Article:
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Patrick, Esq.
Patrick, Esq., Lawyer
Category: Employment Law
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Experience:  Significant experience in all areas of employment law.
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If I am asked by my job to pick up parts for the company, and

Resolved Question:

If I am asked by my job to pick up parts for the company, and the company pays mileage for doing parts runs during the coarse of my day, for one am I considered On the Clock from the time I pick up the parts and should it matter if the stop is on my way to work in putting in for mileage compensation?
Submitted: 10 months ago.
Category: Employment Law
Expert:  Patrick, Esq. replied 10 months ago.

Hello and thank you for entrusting me to assist you, I will do everything I can to answer your question.

The general rule is that an employee is not entitled to compensation for the time they spend on their regular commute to work. The question, however, is when an employee begins "working," and thus when their non-compensable commute has ended.

This is determined on a case-by-case basis, but as a general matter, courts have held that employees who are required to pick up items and bring them to work are "on the clock" once they arrive at the remote site to pick up the requested items, and so the second half of their commute (from the pickup site to the work site) is compensable.

See here for a perhaps overly detailed discussion of the compensability of commute time: http://www.leagle.com/decision/2004541307FSupp2d234_1513

Again, however, courts have held that an employee who is charged with picking up items at a remote site are entitled to compensation for their commute from the remote site to their actual work site.

Please do not hesitate to let me know if you have any questions or concerns regarding the above and I will be more than happy to assist you further.

If you do not require any further assistance, please be so kind as to provide a positive rating of my service so that I may receive credit for assisting you. Very best wishes to you and thank you so much for coming to Just Answer.

Customer: replied 10 months ago.

Am I wrong to ask for mileage compensation on top of my hourly wage, since I would be paid for both if I was asked to leave from work to pick some thing up and bring it back and receive mileage both ways.

Expert:  Patrick, Esq. replied 10 months ago.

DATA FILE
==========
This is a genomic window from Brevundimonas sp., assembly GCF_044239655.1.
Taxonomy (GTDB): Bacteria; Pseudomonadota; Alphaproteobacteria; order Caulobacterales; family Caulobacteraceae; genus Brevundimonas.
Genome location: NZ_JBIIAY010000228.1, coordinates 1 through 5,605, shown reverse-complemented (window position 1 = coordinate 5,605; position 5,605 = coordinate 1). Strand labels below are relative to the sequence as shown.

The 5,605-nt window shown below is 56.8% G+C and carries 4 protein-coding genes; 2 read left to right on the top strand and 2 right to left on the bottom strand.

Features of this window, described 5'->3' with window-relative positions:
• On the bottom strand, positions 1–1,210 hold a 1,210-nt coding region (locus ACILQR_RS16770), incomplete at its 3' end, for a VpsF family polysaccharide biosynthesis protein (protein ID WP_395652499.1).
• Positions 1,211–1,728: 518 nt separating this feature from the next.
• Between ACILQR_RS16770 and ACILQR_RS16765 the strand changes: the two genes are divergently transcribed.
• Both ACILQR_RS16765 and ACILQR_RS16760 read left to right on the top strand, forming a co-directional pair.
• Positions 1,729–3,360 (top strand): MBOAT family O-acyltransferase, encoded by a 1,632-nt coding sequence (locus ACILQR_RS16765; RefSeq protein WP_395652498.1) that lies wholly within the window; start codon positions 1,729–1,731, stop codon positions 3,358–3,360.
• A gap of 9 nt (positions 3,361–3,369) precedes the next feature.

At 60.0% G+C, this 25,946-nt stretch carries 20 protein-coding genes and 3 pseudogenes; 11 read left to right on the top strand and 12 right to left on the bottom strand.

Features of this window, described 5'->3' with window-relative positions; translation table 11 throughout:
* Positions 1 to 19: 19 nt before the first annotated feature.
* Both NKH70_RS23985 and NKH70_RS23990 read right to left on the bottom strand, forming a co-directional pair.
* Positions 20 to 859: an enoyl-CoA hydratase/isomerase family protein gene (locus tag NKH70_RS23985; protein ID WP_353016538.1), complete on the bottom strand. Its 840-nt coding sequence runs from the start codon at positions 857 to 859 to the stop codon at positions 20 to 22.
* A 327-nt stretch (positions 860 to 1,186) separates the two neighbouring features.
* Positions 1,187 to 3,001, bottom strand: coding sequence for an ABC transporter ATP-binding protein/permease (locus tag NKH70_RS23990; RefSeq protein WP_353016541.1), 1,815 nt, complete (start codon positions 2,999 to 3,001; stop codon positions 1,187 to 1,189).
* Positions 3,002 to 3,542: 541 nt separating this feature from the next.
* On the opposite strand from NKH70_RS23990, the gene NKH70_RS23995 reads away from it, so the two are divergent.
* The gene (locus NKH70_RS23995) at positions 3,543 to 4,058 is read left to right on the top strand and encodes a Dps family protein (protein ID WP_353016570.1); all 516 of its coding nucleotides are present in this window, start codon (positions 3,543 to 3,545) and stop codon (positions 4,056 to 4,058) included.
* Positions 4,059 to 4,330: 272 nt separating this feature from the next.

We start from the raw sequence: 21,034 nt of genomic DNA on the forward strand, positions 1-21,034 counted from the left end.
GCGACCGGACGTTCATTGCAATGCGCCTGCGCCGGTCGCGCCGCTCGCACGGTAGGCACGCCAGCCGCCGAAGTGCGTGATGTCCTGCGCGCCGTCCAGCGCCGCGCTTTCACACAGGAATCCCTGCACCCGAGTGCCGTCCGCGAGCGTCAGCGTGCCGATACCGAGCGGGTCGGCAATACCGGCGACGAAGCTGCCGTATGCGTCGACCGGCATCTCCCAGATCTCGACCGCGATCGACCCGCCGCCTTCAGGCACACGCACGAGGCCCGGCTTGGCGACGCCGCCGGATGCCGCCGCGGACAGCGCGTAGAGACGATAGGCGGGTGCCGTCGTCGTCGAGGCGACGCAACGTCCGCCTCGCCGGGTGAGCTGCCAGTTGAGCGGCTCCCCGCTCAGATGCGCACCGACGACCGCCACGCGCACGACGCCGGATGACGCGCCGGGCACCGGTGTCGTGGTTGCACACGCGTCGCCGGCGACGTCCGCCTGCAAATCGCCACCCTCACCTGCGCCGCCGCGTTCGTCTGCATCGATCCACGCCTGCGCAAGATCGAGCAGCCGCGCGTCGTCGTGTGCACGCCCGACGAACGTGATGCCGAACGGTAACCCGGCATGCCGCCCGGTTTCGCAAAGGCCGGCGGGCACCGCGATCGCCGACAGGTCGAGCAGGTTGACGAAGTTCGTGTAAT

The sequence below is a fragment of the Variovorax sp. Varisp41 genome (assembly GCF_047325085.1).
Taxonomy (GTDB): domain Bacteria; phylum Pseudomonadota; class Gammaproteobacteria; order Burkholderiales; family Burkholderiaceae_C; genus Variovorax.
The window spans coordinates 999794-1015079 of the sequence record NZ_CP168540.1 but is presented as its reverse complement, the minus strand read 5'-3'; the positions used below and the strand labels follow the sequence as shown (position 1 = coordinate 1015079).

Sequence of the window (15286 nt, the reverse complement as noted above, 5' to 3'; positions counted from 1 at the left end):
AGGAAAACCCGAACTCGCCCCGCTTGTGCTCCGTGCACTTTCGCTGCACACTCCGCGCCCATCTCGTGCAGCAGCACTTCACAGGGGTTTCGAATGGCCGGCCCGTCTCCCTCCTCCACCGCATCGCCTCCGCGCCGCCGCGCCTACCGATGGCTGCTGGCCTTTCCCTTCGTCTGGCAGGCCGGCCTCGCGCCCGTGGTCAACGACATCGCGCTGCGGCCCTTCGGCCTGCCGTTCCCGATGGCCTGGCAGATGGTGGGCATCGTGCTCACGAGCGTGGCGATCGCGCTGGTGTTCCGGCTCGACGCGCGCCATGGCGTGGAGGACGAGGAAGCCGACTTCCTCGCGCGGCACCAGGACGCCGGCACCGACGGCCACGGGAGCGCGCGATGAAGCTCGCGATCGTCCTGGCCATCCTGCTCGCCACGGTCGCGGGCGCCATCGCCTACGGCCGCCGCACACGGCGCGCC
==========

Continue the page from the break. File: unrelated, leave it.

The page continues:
Brian,

Thank you very much for your reply.

Employers in the state of Kansas have no legal obligation to reimburse employees for their mileage. However, as it is generally consindered good practice to do so, many employers do. It certainly can't hurt to ask for mileage reimbursement from the remote site where you pick up parts to your principle work site, but your employer is within its rights to say no.

If they do say no, you would typically be able to claim a tax deduction for that mileage when you file your taxes, which will result in savings in lieu of mileage reimbursement from your employer.

Again, please feel free to let me know if you have any further concerns.

Kindest regards.
Customer: replied 10 months ago.

Where would you suggest that I look to be able to find Kansas labor laws that I can use to present as argument to my manager.

Expert:  Patrick, Esq. replied 10 months ago.
Well the difficult thing here is that there is no singular law which dicates how an employee is to be compensated under these circumstances. It is a collection of laws and judicial opinions which, when read together, would support your position.

If I were to summarize it for inclusion in a letter to my employer, I'd start by referencing 29 USC § 203 & 206 (part of the Fair Labor Standards Act), which colelctively require employers to compensate employees for all hours of employ at a rate no less than minimum wage, and defining "employ" as all time "suffer[ed] or permit[ed] to work."

I would then cite Rutti v. Lojack Corp., Inc., 596 F. 3d 1046 (2010) for the general proposition articulated therein, that: "[w]hile the Portal-to-Portal Act clearly excludes normal home to work travel from the scope of the FLSA,... Congress ... still intend[ed] for an employee's activities to fall within the protection of the [FLSA] if they are an integral part of and are essential to the principal activities of the employees"

I would then argue that picking up parts at a remote worksite is an integral part of and essential to the principle activities of my employment, and I'd reference Dooley v. Liberty Mut. Ins. Co., 307 F. Supp. 2d 234 in support of this factual finding.

Again, please feel free to let me know if I can provide further assistance. If I have answered your question, I would be very grateful for a positive rating of my service so that I may receive credit for assisting you.

Kindest regards.
Patrick, Esq., Lawyer
Category: Employment Law
Satisfied Customers: 6680
Experience: Significant experience in all areas of employment law.
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